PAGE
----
Families reflect on loss

6:25 pm on 22 February 2012

Families bereaved in last year's earthquake have attended services in Christchurch to reflect and remember those who lost their lives.

Maan Alkaisi, who lost his wife of 35 years, was planning to attend the memorial service at Latimer Square where a year ago he waited, desperate for news.

His wife, Maysoon Abbas, was a doctor at the medical centre in the CTV building which collapsed in the 6.3-magnitude quake that struck on 22 February 2011.

The couple met as students, travelled the world and raised three daughters together.

"I feel very sad," Professor Alkaisi said. "You feel very disappointed that something like this happened to you after all these years of hard work, and something out of your control will just come and destroy all your life, destroy all your dreams and plans."

Brian Kennedy's wife, Faye, the practice manager at the medical centre, also died in the building.

Mr Kennedy says initially adrenalin kept him going but since then it's been tough. "I have good days and I have absolutely terrible days," he says.

It has been a difficult year too for Robert Gilbert, whose son Jaime was killed when a central city bar collapsed around him.

Mr Gilbert learned the news from his sister. "I was alone in my car with the water up around the windows when she told me over the phone. It was just the most hideous, hideous thing."

Robert Gilbert says Christchurch is still home but it is too soon for him to think about the city's recovery.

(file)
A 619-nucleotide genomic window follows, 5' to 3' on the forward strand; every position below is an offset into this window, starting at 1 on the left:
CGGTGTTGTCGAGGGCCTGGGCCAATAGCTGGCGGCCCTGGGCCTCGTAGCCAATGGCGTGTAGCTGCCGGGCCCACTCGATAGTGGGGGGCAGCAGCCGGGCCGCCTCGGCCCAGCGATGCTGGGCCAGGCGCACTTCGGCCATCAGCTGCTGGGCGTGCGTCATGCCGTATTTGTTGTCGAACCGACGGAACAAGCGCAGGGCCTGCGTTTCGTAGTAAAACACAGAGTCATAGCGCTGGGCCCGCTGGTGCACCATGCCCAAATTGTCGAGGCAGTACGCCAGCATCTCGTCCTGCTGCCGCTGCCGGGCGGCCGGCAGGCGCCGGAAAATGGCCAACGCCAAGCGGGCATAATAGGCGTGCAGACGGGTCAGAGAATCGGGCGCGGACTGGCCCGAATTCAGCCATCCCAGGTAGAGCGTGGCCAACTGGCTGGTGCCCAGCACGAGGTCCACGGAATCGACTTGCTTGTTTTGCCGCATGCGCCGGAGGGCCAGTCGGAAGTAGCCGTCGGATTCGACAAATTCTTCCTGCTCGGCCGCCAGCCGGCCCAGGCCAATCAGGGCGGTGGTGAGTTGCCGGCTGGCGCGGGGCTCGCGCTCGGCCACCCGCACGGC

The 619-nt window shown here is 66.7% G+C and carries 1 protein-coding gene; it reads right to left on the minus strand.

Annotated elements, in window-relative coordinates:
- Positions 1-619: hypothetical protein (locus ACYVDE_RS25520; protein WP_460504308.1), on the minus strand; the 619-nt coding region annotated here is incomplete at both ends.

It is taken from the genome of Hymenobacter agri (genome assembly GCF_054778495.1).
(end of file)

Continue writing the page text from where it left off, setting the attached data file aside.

"I think I'll let others look forward to the bright future of Christchurch and its rebuild and those sorts of things.

"For me, I think the loss is still pretty raw. I still miss my son so much."

Tom Brittenden was working in Cashel Mall at the time of the quake and tried to help an injured person, who later died.

"So that was probably the worst part of the whole thing - that you thought you'd helped someone and you couldn't, they were too far gone."

Grateful to have survived

Some of the memories evoked by the anniversary are of survival.

Tracy Stanners was trapped in the PGC building for six hours, crouching beneath a cafeteria table with four others.

She doesn't know how she got out alive and says that while she is not the most Christian of people she feels God was with them that day.

Another who considers himself lucky is Ken Hird, who broke his neck after riding his bike into a hole on New Brighton Road.

He owes his life to passers-by who gave him medical attention. He spent three months in Burwood Hospital relearning to do everything for himself.